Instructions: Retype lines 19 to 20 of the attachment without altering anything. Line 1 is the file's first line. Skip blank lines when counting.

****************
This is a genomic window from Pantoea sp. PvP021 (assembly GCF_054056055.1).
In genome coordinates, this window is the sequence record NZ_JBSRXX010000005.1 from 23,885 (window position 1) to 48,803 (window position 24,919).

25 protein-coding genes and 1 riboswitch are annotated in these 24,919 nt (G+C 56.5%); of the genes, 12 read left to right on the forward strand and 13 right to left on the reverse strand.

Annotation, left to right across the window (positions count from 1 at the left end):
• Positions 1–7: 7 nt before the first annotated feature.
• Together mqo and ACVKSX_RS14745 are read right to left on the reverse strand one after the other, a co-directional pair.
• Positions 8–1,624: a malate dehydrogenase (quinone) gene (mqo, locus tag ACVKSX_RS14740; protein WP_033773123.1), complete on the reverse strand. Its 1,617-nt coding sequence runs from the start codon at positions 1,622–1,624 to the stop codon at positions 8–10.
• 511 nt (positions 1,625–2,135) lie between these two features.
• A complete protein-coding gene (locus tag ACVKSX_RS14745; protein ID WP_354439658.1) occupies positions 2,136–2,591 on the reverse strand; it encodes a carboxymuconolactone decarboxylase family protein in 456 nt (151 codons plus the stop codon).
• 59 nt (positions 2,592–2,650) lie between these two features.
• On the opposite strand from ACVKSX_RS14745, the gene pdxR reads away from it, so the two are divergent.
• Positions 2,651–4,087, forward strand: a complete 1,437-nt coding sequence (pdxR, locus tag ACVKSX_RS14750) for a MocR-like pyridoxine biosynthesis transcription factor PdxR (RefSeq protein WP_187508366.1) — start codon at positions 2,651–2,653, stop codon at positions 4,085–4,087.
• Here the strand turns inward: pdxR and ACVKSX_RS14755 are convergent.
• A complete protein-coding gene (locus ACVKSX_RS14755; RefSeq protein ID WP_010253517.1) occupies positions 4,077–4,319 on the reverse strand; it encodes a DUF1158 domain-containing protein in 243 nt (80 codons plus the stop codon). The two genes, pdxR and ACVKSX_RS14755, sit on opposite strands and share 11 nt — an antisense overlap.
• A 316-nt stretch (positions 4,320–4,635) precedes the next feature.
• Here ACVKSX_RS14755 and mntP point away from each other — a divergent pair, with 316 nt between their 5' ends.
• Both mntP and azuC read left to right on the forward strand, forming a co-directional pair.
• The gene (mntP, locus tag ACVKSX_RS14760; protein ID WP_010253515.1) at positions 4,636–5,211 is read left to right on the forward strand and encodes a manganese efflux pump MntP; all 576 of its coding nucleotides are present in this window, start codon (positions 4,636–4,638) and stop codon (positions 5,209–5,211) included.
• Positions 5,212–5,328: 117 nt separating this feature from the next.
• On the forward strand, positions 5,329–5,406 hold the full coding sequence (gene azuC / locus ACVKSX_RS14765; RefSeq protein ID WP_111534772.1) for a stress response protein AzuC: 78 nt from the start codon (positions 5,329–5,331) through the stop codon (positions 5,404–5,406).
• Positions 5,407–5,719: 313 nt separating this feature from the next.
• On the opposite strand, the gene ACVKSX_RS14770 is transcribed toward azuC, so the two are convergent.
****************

• Positions 5,212–5,328: 117 nt separating this feature from the next.
• On the forward strand, positions 5,329–5,406 hold the full coding sequence (gene azuC / locus ACVKSX_RS14765; RefSeq protein ID WP_111534772.1) for a stress response protein AzuC: 78 nt from the start codon (positions 5,329–5,331) through the stop codon (positions 5,404–5,406).